Breeders' Cup to return for another run at Churchill Downs in 2010

LOUISVILLE, Ky. -- The Breeders' Cup is heading back to the home of the Kentucky Derby.

Churchill Downs will host the world championships for a seventh time Nov. 5-6, 2010, the event's first trip to the track since the Cup expanded to a two-day format in 2007.

The 27th Breeders' Cup will feature 14 championship races with a projected $25.5 million in purses available.

"As the Breeders' Cup has grown over the years, there are fewer and fewer tracks that can host it," Breeders' Cup chairman William Farish said. "Certainly from a financial standpoint it makes all the sense in the world to be here."

Churchill beat out several other tracks for the right to host the Cup, though Farish did not name the other venues who submitted bids. Farish declined to comment on a claim by the New York Racing Association president Charles Hayward that it had a handshake agreement to hold the 2010 Breeders' Cup at Belmont.

"I think Charlie may have been under the gun," Farish said. "That may be his version of the story. I'd rather not comment."

Churchill last hosted the Breeders' Cup in 2006 and the track's interest in holding horse racing's biggest event seemed to cool over concerns about the revenue sharing between the track and the Breeders' Cup. The track did not bid on the 2009 Cup, which will be held at Santa Anita for a second straight year.

Churchill Downs Inc. president and CEO Robert Evans said the track began working on a new revenue agreement with the Breeders' Cup last year. Neither Evans nor Breeders' Cup Ltd. president and CEO Greg Avioli would elaborate on the arrangement, though Avioli said it was "economically viable for Churchill and economically viable for the Breeders' Cup."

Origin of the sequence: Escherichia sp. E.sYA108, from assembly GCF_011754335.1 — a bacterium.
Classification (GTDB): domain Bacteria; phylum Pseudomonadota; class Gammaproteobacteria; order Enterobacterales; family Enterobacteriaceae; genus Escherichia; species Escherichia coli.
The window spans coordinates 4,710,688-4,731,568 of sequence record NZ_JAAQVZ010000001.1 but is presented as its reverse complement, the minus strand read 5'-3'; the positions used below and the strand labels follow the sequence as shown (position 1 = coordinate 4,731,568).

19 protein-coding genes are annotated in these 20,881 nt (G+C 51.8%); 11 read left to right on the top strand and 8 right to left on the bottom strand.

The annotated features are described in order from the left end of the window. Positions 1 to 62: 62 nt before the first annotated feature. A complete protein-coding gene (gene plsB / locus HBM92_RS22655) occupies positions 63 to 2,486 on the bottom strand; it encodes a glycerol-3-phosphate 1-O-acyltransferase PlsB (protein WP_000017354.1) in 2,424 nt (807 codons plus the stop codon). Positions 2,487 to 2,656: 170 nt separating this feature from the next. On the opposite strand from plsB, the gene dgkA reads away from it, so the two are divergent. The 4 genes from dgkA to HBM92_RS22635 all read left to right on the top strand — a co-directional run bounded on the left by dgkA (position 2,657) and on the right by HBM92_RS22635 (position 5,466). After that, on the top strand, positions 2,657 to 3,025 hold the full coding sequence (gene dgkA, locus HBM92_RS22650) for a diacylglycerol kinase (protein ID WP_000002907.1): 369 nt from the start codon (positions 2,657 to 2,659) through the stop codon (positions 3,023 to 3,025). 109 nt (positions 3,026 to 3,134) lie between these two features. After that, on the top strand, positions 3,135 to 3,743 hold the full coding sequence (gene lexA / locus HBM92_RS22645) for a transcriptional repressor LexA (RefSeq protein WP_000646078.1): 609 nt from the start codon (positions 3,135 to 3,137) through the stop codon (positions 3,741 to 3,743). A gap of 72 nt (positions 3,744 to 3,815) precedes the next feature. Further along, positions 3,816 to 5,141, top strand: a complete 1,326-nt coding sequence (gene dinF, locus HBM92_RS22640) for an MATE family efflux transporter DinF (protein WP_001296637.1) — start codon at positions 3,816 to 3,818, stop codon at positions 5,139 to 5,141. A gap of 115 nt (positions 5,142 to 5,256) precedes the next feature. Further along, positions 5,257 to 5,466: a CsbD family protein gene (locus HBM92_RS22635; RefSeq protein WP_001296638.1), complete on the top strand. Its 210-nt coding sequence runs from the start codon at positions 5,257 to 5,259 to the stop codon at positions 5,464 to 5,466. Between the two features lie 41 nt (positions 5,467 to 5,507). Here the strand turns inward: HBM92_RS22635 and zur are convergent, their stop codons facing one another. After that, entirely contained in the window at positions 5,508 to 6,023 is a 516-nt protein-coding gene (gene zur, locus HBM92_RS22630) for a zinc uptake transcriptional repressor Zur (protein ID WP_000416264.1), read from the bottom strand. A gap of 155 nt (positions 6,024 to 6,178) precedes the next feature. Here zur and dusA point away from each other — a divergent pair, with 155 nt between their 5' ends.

"I think we both realized that it was in the best interest of Churchill and the Breeders' Cup that we try to get back to the table to see if we could work through this," Avioli said. "We came with some creative proposals and were able to work through it. I believe the framework we put in place serve us well in the coming years."

The Breeders' Cup will provide a bookend to the 2010 FEI World Equestrian Games, which will be held in nearby Lexington in the fall of 2010. Some 800 human athletes and 900 horses from 60 nations are expected to attend the event,

"It was a driving force to get back here as early as 2010," Avioli said.

Though Cup officials had no plans to announce additional dates like it did when announcing Santa Anita would host the Cup in both 2008 and 2009, Avioli said he expects the Cup to make frequent trips to Churchill Downs in the future.

"My personal belief is that the Breeders' Cup sooner rather than later come up with an extended multiyear rotation for the event, as much as a decade out in advance," Avioli said. "It will give fans the opportunity to follow the event better. You look at it where it's the Olympics or the U.S. Open in golf, the more certainty you can give on where you're going to be, the easier it is for your fans to follow the sport."

Drawing fans to Churchill for the Cup hasn't been a problem. Six of the seven largest crowds in Breeders' Cup history have been at Churchill, including a record 80,452 in 1998. The 2006 Breeders' Cup set a record on-track handle of $17.2 million, a mark that was broken last year when the Cup was held over two days at Monmouth Park in New Jersey.

Evans said while he's not sure there needs to be a set rotation for the Breeders' Cup, he acknowledged the event has grown so large that only a handful of venues in the country can accommodate it.

"There's only a certain number of venues that are big enough to do it," Evans said. "In the end I think you're going to get an East Coast, West Coast, Midwest kind of cycle."